Malaria elimination is widely acknowledged to be one of the ‘best-buys’ in global public health. During the past decade, a combination of new methods of malaria diagnostic testing, the widespread distribution of insecticide-treated bed nets and the introduction of artemisinin-based combination therapies (ACTs) to treat malaria have resulted in a 75% drop in global malaria deaths.(1)
And yet, despite this remarkable progress, financing malaria elimination may be particularly challenging, in part as an ironic consequence of its own success. As the number of malaria cases and deaths decreases, the disease becomes less visible and resources to see elimination through to the end may be harder to come by. Close to 50,000 people(2) die from malaria annually in the Asia Pacific region, with the potential for this to more than double should there be a resurgence of the disease. Increasing investments through innovative financing schemes will be crucial to leverage the past gains and to build upon the current momentum in order to achieve an end of malaria for Asia and the Pacific for good.
From 2014 to 2016, the Global Fund to Fight AIDS, Tuberculosis and Malaria alone allocated just over US$ 4 billion to combat this deadly disease across 74 countries worldwide(3), making it the biggest single source of global malaria financing.
Already in 2016, six major donors have signalled their continued support, by announcing their planned contributions to the Global Fund’s Fifth Replenishment, which takes place later this year.(4) The European Union was the first donor to mark the pledge, followed by New Zealand, Portugal, Luxembourg, Canada and Japan. All pledged a significant increase in their contribution for the next three years funding cycle. The Replenishment, which aims for a US$13 billion investment, is projected to help save up to eight million lives, avert up to 300 million infections and new cases of HIV, TB and malaria, and lay the groundwork for potential economic gains of up to US$290 billion in the years ahead. This is a very good start, but it will take more.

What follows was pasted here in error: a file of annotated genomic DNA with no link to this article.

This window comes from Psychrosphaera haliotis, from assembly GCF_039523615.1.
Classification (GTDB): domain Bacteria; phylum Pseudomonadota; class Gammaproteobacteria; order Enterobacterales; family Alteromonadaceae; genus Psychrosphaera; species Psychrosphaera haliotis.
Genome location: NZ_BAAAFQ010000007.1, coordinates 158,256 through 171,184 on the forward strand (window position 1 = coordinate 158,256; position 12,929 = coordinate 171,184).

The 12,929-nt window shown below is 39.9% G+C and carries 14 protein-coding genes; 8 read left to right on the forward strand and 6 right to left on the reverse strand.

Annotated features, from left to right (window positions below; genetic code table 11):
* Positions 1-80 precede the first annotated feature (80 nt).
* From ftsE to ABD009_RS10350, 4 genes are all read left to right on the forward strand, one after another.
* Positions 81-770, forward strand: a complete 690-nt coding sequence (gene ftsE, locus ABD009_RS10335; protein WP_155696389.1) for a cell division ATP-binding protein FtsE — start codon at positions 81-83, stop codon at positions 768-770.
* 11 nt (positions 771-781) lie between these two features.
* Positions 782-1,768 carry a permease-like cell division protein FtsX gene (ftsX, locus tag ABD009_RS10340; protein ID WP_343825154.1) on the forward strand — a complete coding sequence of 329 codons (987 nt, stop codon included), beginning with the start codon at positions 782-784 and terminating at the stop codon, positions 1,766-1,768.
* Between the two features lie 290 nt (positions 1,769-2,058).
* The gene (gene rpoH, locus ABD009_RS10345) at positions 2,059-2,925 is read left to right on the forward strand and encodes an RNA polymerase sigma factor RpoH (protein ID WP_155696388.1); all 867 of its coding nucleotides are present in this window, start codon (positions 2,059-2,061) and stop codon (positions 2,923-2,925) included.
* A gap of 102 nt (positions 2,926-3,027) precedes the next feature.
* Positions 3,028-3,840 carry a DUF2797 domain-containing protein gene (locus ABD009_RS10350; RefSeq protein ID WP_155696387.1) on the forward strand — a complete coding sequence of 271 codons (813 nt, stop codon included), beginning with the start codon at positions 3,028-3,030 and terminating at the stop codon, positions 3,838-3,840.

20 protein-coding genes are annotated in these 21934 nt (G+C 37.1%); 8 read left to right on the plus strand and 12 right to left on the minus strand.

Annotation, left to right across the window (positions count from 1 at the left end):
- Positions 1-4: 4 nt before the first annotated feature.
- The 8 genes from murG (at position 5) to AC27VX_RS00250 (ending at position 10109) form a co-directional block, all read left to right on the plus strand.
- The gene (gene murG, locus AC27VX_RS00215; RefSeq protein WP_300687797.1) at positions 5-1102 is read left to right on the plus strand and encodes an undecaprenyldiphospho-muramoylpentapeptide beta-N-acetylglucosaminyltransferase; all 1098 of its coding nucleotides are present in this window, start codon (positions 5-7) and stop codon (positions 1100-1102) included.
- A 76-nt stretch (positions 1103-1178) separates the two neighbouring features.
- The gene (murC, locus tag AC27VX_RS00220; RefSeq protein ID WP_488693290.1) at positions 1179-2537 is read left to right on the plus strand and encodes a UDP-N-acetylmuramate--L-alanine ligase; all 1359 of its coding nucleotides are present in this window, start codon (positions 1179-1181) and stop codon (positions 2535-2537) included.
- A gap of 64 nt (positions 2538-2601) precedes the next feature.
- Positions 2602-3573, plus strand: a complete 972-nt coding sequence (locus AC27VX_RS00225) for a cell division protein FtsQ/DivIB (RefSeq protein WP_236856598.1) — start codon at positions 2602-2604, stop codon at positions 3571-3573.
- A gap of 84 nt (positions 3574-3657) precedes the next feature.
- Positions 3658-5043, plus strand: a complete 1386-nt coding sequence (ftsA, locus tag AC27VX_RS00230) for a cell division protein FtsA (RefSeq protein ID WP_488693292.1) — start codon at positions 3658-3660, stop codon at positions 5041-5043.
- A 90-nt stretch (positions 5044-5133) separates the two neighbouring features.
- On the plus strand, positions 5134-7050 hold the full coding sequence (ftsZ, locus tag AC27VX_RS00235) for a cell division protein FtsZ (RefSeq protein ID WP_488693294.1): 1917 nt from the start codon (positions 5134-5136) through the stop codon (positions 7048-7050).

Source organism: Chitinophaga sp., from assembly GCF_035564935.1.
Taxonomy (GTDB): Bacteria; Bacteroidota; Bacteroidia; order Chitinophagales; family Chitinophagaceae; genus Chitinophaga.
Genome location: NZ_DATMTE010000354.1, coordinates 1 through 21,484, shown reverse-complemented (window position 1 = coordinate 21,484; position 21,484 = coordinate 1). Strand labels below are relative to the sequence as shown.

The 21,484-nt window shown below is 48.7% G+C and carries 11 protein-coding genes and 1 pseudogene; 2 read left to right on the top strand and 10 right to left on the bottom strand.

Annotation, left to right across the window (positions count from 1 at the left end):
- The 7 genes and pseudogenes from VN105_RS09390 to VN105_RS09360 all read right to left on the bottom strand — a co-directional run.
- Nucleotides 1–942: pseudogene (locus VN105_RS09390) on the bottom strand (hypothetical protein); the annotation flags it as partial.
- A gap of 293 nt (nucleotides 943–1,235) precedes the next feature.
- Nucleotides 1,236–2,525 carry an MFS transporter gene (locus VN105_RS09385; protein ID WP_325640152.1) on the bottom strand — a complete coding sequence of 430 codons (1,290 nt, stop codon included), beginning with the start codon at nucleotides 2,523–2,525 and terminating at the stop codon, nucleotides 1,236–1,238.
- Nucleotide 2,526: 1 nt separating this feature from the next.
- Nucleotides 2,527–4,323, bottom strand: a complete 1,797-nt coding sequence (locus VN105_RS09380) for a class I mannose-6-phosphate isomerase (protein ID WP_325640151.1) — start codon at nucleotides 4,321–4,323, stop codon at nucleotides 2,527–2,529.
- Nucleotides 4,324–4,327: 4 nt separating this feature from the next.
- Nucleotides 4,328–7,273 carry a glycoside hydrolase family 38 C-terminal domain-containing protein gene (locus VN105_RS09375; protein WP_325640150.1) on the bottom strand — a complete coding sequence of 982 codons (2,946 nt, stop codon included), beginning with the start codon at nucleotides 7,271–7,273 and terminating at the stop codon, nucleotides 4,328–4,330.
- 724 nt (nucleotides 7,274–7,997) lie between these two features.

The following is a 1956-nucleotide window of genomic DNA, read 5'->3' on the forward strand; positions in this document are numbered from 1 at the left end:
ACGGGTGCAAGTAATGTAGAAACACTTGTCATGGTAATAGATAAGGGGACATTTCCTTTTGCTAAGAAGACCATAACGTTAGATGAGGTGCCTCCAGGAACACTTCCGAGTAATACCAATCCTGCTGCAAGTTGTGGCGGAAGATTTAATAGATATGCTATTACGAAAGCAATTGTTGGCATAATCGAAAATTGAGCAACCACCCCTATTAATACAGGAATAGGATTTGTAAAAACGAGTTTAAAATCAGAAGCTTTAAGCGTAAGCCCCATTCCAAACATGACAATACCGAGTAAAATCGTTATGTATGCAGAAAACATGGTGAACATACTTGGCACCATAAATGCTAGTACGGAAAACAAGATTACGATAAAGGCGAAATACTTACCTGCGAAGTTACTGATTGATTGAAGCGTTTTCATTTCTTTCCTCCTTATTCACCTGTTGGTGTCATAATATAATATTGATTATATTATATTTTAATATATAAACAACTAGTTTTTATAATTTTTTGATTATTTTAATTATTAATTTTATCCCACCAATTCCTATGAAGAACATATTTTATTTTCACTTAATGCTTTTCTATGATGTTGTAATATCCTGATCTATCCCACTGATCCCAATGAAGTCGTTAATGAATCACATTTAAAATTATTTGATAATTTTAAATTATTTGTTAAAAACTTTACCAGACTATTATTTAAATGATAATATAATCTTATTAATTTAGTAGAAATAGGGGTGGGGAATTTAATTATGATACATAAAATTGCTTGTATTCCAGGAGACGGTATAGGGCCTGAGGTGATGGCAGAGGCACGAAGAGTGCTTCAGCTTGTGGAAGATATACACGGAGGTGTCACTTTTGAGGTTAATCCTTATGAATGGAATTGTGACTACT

A dramatic resurgence of the threat from emerging and re-emerging infectious diseases, including antimicrobial drug resistant organisms, also have been looming in recent years. “For infectious diseases, you cannot trust the past when planning for the future,” said Dr. Margaret Chan, Director-General of the World Health Organization on her opening speech at the Sixty-ninth World Health Assembly. “The rapidly evolving outbreak of Zika warns us that an old disease that slumbered for 6 decades in Africa and Asia can suddenly wake up on a new continent to cause a global health emergency.”
The World Bank Group has responded to this by launching the innovative financing mechanism to insure the world’s poorest countries against the pandemic risk. Announced as the first-ever insurance and pandemic bonds, the US$500 million Pandemic Emergency Financing Facility (PEF) is designed to combine public and private resources to advance global health security as well as accelerate both global and national responses to future outbreaks with pandemic potential. The World Bank projects that the annual global cost of a moderately severe to severe pandemic would be roughly $570 billion, or 0.7 percent of global income.
While the PEF is a great initiative that will assist countries to deal with potential pandemic threats, what is needed is innovative financing schemes that improve overall health security in countries and in the region so that they have the capacity to swiftly assess, detect and respond to public health emergencies. Investing in malaria elimination and health security today will vastly improve the effectiveness of our efforts tomorrow and benefit our citizen’s economic and social prosperity with increased productivity, improved the health and wellbeing, while freeing the public from the burden of disease.
(1) APLMA 2015 Annual Report, Page 2.
(2) APLMA Elimination Roadmap, Page 6
(3) Global Fund Allocations for 2014-2016 Allocation Period : www.theglobalfund.org